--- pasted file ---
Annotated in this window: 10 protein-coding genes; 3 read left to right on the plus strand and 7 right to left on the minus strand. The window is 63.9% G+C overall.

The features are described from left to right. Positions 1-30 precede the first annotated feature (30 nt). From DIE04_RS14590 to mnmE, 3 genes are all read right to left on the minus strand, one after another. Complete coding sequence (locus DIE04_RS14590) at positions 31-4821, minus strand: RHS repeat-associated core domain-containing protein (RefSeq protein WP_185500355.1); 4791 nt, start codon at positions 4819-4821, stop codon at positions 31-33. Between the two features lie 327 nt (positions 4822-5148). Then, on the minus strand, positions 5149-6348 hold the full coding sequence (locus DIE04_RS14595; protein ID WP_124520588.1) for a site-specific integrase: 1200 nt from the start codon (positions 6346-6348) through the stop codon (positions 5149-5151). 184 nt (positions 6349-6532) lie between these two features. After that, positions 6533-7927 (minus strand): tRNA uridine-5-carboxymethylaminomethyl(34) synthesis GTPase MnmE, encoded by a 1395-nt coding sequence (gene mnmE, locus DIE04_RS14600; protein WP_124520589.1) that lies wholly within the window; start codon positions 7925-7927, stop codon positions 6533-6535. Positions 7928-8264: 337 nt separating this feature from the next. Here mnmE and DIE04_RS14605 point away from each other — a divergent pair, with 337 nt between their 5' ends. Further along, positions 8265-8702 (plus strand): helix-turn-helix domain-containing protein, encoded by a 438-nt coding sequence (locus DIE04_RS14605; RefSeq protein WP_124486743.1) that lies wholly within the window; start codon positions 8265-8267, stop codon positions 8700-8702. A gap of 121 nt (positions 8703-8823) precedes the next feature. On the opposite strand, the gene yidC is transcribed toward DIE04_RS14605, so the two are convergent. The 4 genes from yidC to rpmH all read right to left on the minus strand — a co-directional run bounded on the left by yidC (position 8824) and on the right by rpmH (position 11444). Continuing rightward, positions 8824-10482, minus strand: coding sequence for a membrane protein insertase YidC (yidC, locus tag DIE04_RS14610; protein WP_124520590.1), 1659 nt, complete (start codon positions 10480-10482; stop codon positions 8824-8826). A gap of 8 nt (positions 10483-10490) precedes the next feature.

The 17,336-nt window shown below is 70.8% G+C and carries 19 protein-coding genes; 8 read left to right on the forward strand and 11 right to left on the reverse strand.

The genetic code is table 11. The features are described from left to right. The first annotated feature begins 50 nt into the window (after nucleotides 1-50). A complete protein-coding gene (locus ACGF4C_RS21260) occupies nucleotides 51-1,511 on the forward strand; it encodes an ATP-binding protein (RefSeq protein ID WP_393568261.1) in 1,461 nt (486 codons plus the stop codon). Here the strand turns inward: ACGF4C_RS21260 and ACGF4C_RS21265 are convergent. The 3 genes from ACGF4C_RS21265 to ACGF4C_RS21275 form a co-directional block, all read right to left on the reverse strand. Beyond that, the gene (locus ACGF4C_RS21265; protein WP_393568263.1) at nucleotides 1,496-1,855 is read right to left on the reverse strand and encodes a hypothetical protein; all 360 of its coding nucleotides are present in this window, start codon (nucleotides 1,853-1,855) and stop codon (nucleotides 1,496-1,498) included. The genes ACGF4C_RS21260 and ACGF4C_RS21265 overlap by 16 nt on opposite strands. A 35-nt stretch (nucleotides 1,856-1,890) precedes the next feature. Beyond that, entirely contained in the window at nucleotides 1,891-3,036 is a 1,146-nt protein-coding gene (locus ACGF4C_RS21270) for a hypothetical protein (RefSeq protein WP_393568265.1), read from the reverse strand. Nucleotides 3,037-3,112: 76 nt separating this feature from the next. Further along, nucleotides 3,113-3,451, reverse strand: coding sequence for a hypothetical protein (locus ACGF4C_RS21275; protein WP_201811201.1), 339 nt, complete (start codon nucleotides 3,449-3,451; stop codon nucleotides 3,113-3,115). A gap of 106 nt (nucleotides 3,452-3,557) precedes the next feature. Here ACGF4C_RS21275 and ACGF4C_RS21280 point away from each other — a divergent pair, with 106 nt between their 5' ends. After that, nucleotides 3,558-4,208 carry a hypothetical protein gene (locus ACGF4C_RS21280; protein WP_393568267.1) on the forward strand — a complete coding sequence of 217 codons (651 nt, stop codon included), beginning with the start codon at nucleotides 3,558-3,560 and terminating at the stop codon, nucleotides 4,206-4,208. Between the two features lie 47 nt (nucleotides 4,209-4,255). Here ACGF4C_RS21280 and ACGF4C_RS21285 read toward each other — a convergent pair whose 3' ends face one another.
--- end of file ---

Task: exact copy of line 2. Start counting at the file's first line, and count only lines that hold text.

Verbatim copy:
The features are described from left to right. Positions 1-30 precede the first annotated feature (30 nt). From DIE04_RS14590 to mnmE, 3 genes are all read right to left on the minus strand, one after another. Complete coding sequence (locus DIE04_RS14590) at positions 31-4821, minus strand: RHS repeat-associated core domain-containing protein (RefSeq protein WP_185500355.1); 4791 nt, start codon at positions 4819-4821, stop codon at positions 31-33. Between the two features lie 327 nt (positions 4822-5148). Then, on the minus strand, positions 5149-6348 hold the full coding sequence (locus DIE04_RS14595; protein ID WP_124520588.1) for a site-specific integrase: 1200 nt from the start codon (positions 6346-6348) through the stop codon (positions 5149-5151). 184 nt (positions 6349-6532) lie between these two features. After that, positions 6533-7927 (minus strand): tRNA uridine-5-carboxymethylaminomethyl(34) synthesis GTPase MnmE, encoded by a 1395-nt coding sequence (gene mnmE, locus DIE04_RS14600; protein WP_124520589.1) that lies wholly within the window; start codon positions 7925-7927, stop codon positions 6533-6535. Positions 7928-8264: 337 nt separating this feature from the next. Here mnmE and DIE04_RS14605 point away from each other — a divergent pair, with 337 nt between their 5' ends. Further along, positions 8265-8702 (plus strand): helix-turn-helix domain-containing protein, encoded by a 438-nt coding sequence (locus DIE04_RS14605; RefSeq protein WP_124486743.1) that lies wholly within the window; start codon positions 8265-8267, stop codon positions 8700-8702. A gap of 121 nt (positions 8703-8823) precedes the next feature. On the opposite strand, the gene yidC is transcribed toward DIE04_RS14605, so the two are convergent. The 4 genes from yidC to rpmH all read right to left on the minus strand — a co-directional run bounded on the left by yidC (position 8824) and on the right by rpmH (position 11444). Continuing rightward, positions 8824-10482, minus strand: coding sequence for a membrane protein insertase YidC (yidC, locus tag DIE04_RS14610; protein WP_124520590.1), 1659 nt, complete (start codon positions 10480-10482; stop codon positions 8824-8826). A gap of 8 nt (positions 10483-10490) precedes the next feature.